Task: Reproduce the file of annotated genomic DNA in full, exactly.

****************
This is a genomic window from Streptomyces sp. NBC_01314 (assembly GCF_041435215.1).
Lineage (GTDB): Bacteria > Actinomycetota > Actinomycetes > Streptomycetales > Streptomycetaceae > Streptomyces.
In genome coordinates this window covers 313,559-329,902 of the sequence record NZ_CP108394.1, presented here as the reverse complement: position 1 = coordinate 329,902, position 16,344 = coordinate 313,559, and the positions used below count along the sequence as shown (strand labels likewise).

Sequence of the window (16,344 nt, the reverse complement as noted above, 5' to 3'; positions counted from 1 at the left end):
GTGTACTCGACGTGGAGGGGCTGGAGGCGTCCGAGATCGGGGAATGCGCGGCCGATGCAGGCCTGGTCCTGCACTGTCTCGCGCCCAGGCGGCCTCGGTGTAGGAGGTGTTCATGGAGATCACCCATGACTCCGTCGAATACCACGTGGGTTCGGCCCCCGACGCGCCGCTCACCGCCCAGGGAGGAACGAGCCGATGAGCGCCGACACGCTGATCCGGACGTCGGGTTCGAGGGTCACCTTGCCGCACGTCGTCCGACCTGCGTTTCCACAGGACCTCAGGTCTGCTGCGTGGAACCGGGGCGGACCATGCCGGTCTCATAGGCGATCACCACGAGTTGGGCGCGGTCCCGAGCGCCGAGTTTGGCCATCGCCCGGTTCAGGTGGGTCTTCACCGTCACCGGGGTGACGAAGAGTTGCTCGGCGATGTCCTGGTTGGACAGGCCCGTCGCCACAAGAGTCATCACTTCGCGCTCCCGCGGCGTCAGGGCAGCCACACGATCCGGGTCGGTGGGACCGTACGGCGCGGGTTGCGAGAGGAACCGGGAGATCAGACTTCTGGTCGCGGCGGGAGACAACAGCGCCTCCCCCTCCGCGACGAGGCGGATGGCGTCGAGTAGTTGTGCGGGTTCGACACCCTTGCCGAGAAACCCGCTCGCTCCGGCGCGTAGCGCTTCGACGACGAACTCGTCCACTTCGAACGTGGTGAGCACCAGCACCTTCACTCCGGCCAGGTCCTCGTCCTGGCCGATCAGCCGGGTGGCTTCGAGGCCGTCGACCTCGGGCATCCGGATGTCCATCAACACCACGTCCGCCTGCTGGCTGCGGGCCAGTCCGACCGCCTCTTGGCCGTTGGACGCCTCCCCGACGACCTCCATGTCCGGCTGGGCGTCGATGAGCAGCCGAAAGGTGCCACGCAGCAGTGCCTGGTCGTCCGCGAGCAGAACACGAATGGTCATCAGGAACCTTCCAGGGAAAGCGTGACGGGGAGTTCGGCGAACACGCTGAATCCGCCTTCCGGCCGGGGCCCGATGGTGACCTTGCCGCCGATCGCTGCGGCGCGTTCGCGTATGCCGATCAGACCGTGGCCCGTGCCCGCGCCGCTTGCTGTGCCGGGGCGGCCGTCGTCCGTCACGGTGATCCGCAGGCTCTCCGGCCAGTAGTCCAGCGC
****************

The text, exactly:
This is a genomic window from Streptomyces sp. NBC_01314 (assembly GCF_041435215.1).
Lineage (GTDB): Bacteria > Actinomycetota > Actinomycetes > Streptomycetales > Streptomycetaceae > Streptomyces.
In genome coordinates this window covers 313,559-329,902 of the sequence record NZ_CP108394.1, presented here as the reverse complement: position 1 = coordinate 329,902, position 16,344 = coordinate 313,559, and the positions used below count along the sequence as shown (strand labels likewise).

Sequence of the window (16,344 nt, the reverse complement as noted above, 5' to 3'; positions counted from 1 at the left end):
GTGTACTCGACGTGGAGGGGCTGGAGGCGTCCGAGATCGGGGAATGCGCGGCCGATGCAGGCCTGGTCCTGCACTGTCTCGCGCCCAGGCGGCCTCGGTGTAGGAGGTGTTCATGGAGATCACCCATGACTCCGTCGAATACCACGTGGGTTCGGCCCCCGACGCGCCGCTCACCGCCCAGGGAGGAACGAGCCGATGAGCGCCGACACGCTGATCCGGACGTCGGGTTCGAGGGTCACCTTGCCGCACGTCGTCCGACCTGCGTTTCCACAGGACCTCAGGTCTGCTGCGTGGAACCGGGGCGGACCATGCCGGTCTCATAGGCGATCACCACGAGTTGGGCGCGGTCCCGAGCGCCGAGTTTGGCCATCGCCCGGTTCAGGTGGGTCTTCACCGTCACCGGGGTGACGAAGAGTTGCTCGGCGATGTCCTGGTTGGACAGGCCCGTCGCCACAAGAGTCATCACTTCGCGCTCCCGCGGCGTCAGGGCAGCCACACGATCCGGGTCGGTGGGACCGTACGGCGCGGGTTGCGAGAGGAACCGGGAGATCAGACTTCTGGTCGCGGCGGGAGACAACAGCGCCTCCCCCTCCGCGACGAGGCGGATGGCGTCGAGTAGTTGTGCGGGTTCGACACCCTTGCCGAGAAACCCGCTCGCTCCGGCGCGTAGCGCTTCGACGACGAACTCGTCCACTTCGAACGTGGTGAGCACCAGCACCTTCACTCCGGCCAGGTCCTCGTCCTGGCCGATCAGCCGGGTGGCTTCGAGGCCGTCGACCTCGGGCATCCGGATGTCCATCAACACCACGTCCGCCTGCTGGCTGCGGGCCAGTCCGACCGCCTCTTGGCCGTTGGACGCCTCCCCGACGACCTCCATGTCCGGCTGGGCGTCGATGAGCAGCCGAAAGGTGCCACGCAGCAGTGCCTGGTCGTCCGCGAGCAGAACACGAATGGTCATCAGGAACCTTCCAGGGAAAGCGTGACGGGGAGTTCGGCGAACACGCTGAATCCGCCTTCCGGCCGGGGCCCGATGGTGACCTTGCCGCCGATCGCTGCGGCGCGTTCGCGTATGCCGATCAGACCGTGGCCCGTGCCCGCGCCGCTTGCTGTGCCGGGGCGGCCGTCGTCCGTCACGGTGATCCGCAGGCTCTCCGGCCAGTAGTCCAGCGC